Nope, the Tampa Bay Rays diverged from seemingly every recent mock draft in existence, selecting high school outfielder Garrett Whitley over a bevy of college pitchers. That certainly isn’t a bad thing–Whitley has crazy upside. However, the Rays could still use an advanced pitcher to add to their starting depth, and that may be the way they go with their second round pick at 52nd overall or their third selection at pick #87. Let’s go through some arms that may interest them in that spot.
David Hill, RHP from U of San Diego
Hill, a 6’3″, 205 right-hander, is a college pitcher that comes with command issues, a breaking ball that has been too slurvy, and some concerns after he was overworked this season. On the positive side, he has a nice pitcher’s frame, a fastball that touches 94 MPH with great late movement, and the Rays’ favorite pitch these days, the split-change. He needs refinement to say the least, but you see a guy with the stuff to be a high-value pick. There is certainly some concern that he will be popped before the Rays have a chance at him.
Blake Hickman, RHP from Iowa
A player who might be more likely to stick around is Hickman. Once again, he isn’t the most polished pitcher, but he comes with major upside. He is 6’5″, 210 and can reach 97 MPH with his fastball, but issues with his secondary led to inconsistent results in college (52-42 strikeout to walk ratio this season) even though he was difficult to hit. That being said, he could move quickly as a reliever and the Rays are as good as anyone at teaching the secondary pitches he would need to continue starting.
Jeff Degano, LHP from Indiana State
Degano missed the 2014 season after Tommy John Surgery, but you have to like what he does on the mound. He is a left-handed with a low-90’s fastball and an interesting breaking ball. Scouts don’t like the fact that Degano’s breaking ball looks like a curveball one time and a slider the next. However, a lot of that is on purpose as he will throw it softer for first-pitch strikes and harder to put away hitters. You can certainly live with that. If the Rays can refine his changeup, he could turn into a nice mid-rotation starter.
Kyle Cody, RHP from Kentucky
Cody, an imposing figure at 6’7″, 245, had the stuff to be considered a high pick at one point, hitting 98 MPH with his fastball to pair with a swing-and-miss curveball. Then he managed just a 4.91 ERA at Kentucky this season, losing his command entirely. If the Rays think that they can get him back on track, he could be a frontline starter. A good question is whether the Rays’ experience with Jeff Niemann makes them more or less likely to take Cody.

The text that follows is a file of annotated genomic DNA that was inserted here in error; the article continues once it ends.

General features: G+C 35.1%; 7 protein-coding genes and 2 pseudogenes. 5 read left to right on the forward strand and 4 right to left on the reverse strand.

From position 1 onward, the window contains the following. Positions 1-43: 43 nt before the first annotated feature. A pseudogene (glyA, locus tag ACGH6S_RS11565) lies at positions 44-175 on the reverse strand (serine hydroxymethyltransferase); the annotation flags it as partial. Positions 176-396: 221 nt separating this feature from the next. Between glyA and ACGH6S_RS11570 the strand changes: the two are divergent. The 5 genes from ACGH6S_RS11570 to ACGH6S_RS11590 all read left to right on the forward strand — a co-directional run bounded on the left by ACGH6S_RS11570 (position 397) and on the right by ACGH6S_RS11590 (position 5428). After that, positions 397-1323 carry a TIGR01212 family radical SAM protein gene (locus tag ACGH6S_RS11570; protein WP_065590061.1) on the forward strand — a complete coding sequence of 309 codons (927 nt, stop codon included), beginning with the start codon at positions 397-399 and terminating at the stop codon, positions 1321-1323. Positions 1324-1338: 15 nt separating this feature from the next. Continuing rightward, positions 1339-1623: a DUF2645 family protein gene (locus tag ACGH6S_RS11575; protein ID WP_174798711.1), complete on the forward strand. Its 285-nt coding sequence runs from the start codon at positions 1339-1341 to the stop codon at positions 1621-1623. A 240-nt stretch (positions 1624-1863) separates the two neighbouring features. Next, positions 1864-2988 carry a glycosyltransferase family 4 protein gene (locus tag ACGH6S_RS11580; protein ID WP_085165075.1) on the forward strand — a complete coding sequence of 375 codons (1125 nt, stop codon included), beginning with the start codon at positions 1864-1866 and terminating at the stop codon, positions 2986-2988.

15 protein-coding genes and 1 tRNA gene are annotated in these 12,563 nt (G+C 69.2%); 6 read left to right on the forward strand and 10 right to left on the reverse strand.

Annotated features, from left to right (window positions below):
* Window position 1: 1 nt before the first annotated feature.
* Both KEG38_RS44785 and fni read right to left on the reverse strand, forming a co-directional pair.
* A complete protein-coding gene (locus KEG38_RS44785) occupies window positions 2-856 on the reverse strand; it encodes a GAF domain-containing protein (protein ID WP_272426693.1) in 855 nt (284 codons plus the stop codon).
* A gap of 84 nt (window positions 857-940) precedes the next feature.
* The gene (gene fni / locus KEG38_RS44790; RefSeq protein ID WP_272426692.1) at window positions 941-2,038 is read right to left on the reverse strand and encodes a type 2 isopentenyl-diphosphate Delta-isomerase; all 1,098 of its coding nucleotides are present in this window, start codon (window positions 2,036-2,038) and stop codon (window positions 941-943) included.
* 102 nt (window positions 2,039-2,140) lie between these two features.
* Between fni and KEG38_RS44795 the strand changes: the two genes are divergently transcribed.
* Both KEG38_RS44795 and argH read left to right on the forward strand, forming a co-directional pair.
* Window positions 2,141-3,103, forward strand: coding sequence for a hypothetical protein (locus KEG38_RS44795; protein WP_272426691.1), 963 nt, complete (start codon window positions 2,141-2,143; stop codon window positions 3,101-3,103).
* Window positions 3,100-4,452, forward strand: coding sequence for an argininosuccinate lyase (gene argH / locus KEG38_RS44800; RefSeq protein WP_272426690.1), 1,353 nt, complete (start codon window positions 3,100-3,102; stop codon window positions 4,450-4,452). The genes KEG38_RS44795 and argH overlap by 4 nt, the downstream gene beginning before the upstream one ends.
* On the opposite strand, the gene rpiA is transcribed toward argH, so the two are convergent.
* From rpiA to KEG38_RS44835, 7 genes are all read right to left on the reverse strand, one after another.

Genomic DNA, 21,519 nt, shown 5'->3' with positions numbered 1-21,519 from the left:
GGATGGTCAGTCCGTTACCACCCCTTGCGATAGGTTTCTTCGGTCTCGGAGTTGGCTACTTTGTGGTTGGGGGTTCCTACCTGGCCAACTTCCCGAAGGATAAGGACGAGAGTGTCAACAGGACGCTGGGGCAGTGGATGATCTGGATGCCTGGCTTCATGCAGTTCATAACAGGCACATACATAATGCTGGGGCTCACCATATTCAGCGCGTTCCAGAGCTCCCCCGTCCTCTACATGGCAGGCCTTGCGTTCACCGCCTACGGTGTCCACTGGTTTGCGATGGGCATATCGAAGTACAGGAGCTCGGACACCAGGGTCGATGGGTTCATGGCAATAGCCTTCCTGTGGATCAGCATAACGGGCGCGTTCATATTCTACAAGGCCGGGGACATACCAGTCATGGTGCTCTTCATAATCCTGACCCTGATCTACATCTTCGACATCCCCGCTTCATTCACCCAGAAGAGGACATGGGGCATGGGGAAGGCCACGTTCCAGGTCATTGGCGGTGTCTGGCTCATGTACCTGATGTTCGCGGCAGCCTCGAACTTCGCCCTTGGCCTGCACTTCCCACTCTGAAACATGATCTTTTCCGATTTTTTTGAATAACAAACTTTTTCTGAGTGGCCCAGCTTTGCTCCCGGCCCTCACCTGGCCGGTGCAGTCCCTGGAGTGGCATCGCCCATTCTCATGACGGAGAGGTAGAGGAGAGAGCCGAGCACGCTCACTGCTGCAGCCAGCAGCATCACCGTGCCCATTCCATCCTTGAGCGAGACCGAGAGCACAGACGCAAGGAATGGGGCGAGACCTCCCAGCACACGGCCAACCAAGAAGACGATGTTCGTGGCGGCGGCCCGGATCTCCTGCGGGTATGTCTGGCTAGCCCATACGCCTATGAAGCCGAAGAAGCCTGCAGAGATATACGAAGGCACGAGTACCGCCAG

Josh Staumont, RHP from Azusa Pacific (Division II)
Staumont may be even more a question mark, reaching 100 MPH with his fastball to go along with an excellent curveball and a clean delivery yet failing entirely to throw strikes. His story is the same as Cody’s, though his frame is more conventional at 6’2″, 205. If the Rays want a project coming out of college, Cody and Staumont are both interesting options.
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Andrew Suarez, LHP from Miami
Suarez may be the safer starting pitcher pick that some people had in mind for the Rays. He throws mostly in the low-90’s, but with a lot of strikes and a good changeup and slider. The bad news is that he is still around at this point because he missed time this season from an oblique injury and also has a shoulder surgery in his past. He is also an older prospect, about to turn 23 years of age. However, the Rays are fine with older prospects who have undergone shoulder surgery (see Nate Karns), and we will have to see if he’s an option for the Rays.
Maybe the rumors about the Tampa Bay Rays selecting a college pitcher were just a round or two off. We will have to see if the team ends up picking one of these pitchers or another college arm, and we can see that there are quite a few interesting possibilities that will be available.